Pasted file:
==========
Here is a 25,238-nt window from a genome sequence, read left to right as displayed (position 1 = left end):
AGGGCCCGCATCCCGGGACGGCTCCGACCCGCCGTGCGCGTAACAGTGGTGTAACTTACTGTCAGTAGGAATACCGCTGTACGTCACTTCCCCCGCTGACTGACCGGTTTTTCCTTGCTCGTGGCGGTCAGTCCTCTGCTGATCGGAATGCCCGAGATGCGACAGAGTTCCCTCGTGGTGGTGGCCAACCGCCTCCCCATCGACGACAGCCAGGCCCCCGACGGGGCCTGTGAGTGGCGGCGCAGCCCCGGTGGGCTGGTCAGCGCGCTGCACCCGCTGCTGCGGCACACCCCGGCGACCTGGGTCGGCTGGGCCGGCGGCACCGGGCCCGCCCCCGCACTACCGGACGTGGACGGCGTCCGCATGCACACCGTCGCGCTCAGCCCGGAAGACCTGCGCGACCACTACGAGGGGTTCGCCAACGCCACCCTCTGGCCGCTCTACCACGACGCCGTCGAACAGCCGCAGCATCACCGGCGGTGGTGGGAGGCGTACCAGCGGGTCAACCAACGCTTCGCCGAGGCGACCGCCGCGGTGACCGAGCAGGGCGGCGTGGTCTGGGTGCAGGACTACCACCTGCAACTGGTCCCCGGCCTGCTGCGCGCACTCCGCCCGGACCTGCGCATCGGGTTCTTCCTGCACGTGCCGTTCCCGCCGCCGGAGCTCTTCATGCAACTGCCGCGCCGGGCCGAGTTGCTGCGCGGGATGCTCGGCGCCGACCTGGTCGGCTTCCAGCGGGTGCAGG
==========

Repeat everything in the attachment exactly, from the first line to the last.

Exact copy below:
Here is a 25,238-nt window from a genome sequence, read left to right as displayed (position 1 = left end):
AGGGCCCGCATCCCGGGACGGCTCCGACCCGCCGTGCGCGTAACAGTGGTGTAACTTACTGTCAGTAGGAATACCGCTGTACGTCACTTCCCCCGCTGACTGACCGGTTTTTCCTTGCTCGTGGCGGTCAGTCCTCTGCTGATCGGAATGCCCGAGATGCGACAGAGTTCCCTCGTGGTGGTGGCCAACCGCCTCCCCATCGACGACAGCCAGGCCCCCGACGGGGCCTGTGAGTGGCGGCGCAGCCCCGGTGGGCTGGTCAGCGCGCTGCACCCGCTGCTGCGGCACACCCCGGCGACCTGGGTCGGCTGGGCCGGCGGCACCGGGCCCGCCCCCGCACTACCGGACGTGGACGGCGTCCGCATGCACACCGTCGCGCTCAGCCCGGAAGACCTGCGCGACCACTACGAGGGGTTCGCCAACGCCACCCTCTGGCCGCTCTACCACGACGCCGTCGAACAGCCGCAGCATCACCGGCGGTGGTGGGAGGCGTACCAGCGGGTCAACCAACGCTTCGCCGAGGCGACCGCCGCGGTGACCGAGCAGGGCGGCGTGGTCTGGGTGCAGGACTACCACCTGCAACTGGTCCCCGGCCTGCTGCGCGCACTCCGCCCGGACCTGCGCATCGGGTTCTTCCTGCACGTGCCGTTCCCGCCGCCGGAGCTCTTCATGCAACTGCCGCGCCGGGCCGAGTTGCTGCGCGGGATGCTCGGCGCCGACCTGGTCGGCTTCCAGCGGGTGCAGG